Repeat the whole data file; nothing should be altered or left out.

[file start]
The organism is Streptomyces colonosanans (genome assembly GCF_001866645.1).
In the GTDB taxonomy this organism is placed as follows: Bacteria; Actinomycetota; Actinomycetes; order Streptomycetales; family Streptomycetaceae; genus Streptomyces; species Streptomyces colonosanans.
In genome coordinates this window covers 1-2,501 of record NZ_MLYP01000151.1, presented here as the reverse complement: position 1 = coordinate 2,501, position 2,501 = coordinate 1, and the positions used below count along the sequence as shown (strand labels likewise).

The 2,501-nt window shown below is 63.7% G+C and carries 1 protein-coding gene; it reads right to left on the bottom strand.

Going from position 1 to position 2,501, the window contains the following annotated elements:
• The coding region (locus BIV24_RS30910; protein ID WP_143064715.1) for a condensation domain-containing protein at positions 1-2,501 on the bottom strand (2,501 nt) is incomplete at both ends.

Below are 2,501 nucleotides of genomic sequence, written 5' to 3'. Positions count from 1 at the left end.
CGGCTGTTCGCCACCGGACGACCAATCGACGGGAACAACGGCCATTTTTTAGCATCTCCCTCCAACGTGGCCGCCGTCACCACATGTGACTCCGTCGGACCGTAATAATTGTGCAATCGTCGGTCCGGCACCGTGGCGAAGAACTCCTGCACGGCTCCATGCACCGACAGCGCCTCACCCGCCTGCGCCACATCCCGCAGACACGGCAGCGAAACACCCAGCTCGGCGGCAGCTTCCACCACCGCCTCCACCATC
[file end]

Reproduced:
The organism is Streptomyces colonosanans (genome assembly GCF_001866645.1).
In the GTDB taxonomy this organism is placed as follows: Bacteria; Actinomycetota; Actinomycetes; order Streptomycetales; family Streptomycetaceae; genus Streptomyces; species Streptomyces colonosanans.
In genome coordinates this window covers 1-2,501 of record NZ_MLYP01000151.1, presented here as the reverse complement: position 1 = coordinate 2,501, position 2,501 = coordinate 1, and the positions used below count along the sequence as shown (strand labels likewise).

The 2,501-nt window shown below is 63.7% G+C and carries 1 protein-coding gene; it reads right to left on the bottom strand.

Going from position 1 to position 2,501, the window contains the following annotated elements:
• The coding region (locus BIV24_RS30910; protein ID WP_143064715.1) for a condensation domain-containing protein at positions 1-2,501 on the bottom strand (2,501 nt) is incomplete at both ends.

Below are 2,501 nucleotides of genomic sequence, written 5' to 3'. Positions count from 1 at the left end.
CGGCTGTTCGCCACCGGACGACCAATCGACGGGAACAACGGCCATTTTTTAGCATCTCCCTCCAACGTGGCCGCCGTCACCACATGTGACTCCGTCGGACCGTAATAATTGTGCAATCGTCGGTCCGGCACCGTGGCGAAGAACTCCTGCACGGCTCCATGCACCGACAGCGCCTCACCCGCCTGCGCCACATCCCGCAGACACGGCAGCGAAACACCCAGCTCGGCGGCAGCTTCCACCACCGCCTCCACCATC